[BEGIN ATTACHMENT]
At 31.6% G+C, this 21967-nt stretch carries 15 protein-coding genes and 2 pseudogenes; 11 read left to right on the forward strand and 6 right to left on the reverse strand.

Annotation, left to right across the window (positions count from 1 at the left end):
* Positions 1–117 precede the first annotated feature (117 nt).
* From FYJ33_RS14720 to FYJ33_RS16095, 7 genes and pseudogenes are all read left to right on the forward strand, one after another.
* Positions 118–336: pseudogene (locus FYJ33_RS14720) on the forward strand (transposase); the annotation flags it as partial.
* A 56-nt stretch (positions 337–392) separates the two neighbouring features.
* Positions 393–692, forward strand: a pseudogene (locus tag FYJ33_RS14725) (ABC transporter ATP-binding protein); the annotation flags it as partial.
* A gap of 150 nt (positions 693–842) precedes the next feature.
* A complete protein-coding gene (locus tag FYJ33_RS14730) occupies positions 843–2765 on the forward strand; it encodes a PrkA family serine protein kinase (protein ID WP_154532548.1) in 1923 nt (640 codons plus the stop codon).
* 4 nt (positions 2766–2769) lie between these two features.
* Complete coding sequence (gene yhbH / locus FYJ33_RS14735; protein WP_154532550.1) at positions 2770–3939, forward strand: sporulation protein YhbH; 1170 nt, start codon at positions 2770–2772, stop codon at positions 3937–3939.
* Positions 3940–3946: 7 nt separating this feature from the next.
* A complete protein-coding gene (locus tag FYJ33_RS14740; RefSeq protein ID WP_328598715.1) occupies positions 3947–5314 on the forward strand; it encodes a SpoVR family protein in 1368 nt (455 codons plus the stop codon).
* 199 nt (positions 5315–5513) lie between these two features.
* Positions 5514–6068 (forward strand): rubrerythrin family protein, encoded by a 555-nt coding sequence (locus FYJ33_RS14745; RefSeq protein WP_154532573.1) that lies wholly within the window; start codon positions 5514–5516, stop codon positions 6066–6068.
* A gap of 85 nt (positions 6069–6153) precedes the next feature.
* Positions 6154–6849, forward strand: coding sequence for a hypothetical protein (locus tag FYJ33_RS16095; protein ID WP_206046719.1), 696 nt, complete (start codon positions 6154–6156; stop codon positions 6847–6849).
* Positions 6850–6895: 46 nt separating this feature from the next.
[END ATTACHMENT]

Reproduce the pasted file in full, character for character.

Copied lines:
At 31.6% G+C, this 21967-nt stretch carries 15 protein-coding genes and 2 pseudogenes; 11 read left to right on the forward strand and 6 right to left on the reverse strand.

Annotation, left to right across the window (positions count from 1 at the left end):
* Positions 1–117 precede the first annotated feature (117 nt).
* From FYJ33_RS14720 to FYJ33_RS16095, 7 genes and pseudogenes are all read left to right on the forward strand, one after another.
* Positions 118–336: pseudogene (locus FYJ33_RS14720) on the forward strand (transposase); the annotation flags it as partial.
* A 56-nt stretch (positions 337–392) separates the two neighbouring features.
* Positions 393–692, forward strand: a pseudogene (locus tag FYJ33_RS14725) (ABC transporter ATP-binding protein); the annotation flags it as partial.
* A gap of 150 nt (positions 693–842) precedes the next feature.
* A complete protein-coding gene (locus tag FYJ33_RS14730) occupies positions 843–2765 on the forward strand; it encodes a PrkA family serine protein kinase (protein ID WP_154532548.1) in 1923 nt (640 codons plus the stop codon).
* 4 nt (positions 2766–2769) lie between these two features.
* Complete coding sequence (gene yhbH / locus FYJ33_RS14735; protein WP_154532550.1) at positions 2770–3939, forward strand: sporulation protein YhbH; 1170 nt, start codon at positions 2770–2772, stop codon at positions 3937–3939.
* Positions 3940–3946: 7 nt separating this feature from the next.
* A complete protein-coding gene (locus tag FYJ33_RS14740; RefSeq protein ID WP_328598715.1) occupies positions 3947–5314 on the forward strand; it encodes a SpoVR family protein in 1368 nt (455 codons plus the stop codon).
* 199 nt (positions 5315–5513) lie between these two features.
* Positions 5514–6068 (forward strand): rubrerythrin family protein, encoded by a 555-nt coding sequence (locus FYJ33_RS14745; RefSeq protein WP_154532573.1) that lies wholly within the window; start codon positions 5514–5516, stop codon positions 6066–6068.
* A gap of 85 nt (positions 6069–6153) precedes the next feature.
* Positions 6154–6849, forward strand: coding sequence for a hypothetical protein (locus tag FYJ33_RS16095; protein ID WP_206046719.1), 696 nt, complete (start codon positions 6154–6156; stop codon positions 6847–6849).
* Positions 6850–6895: 46 nt separating this feature from the next.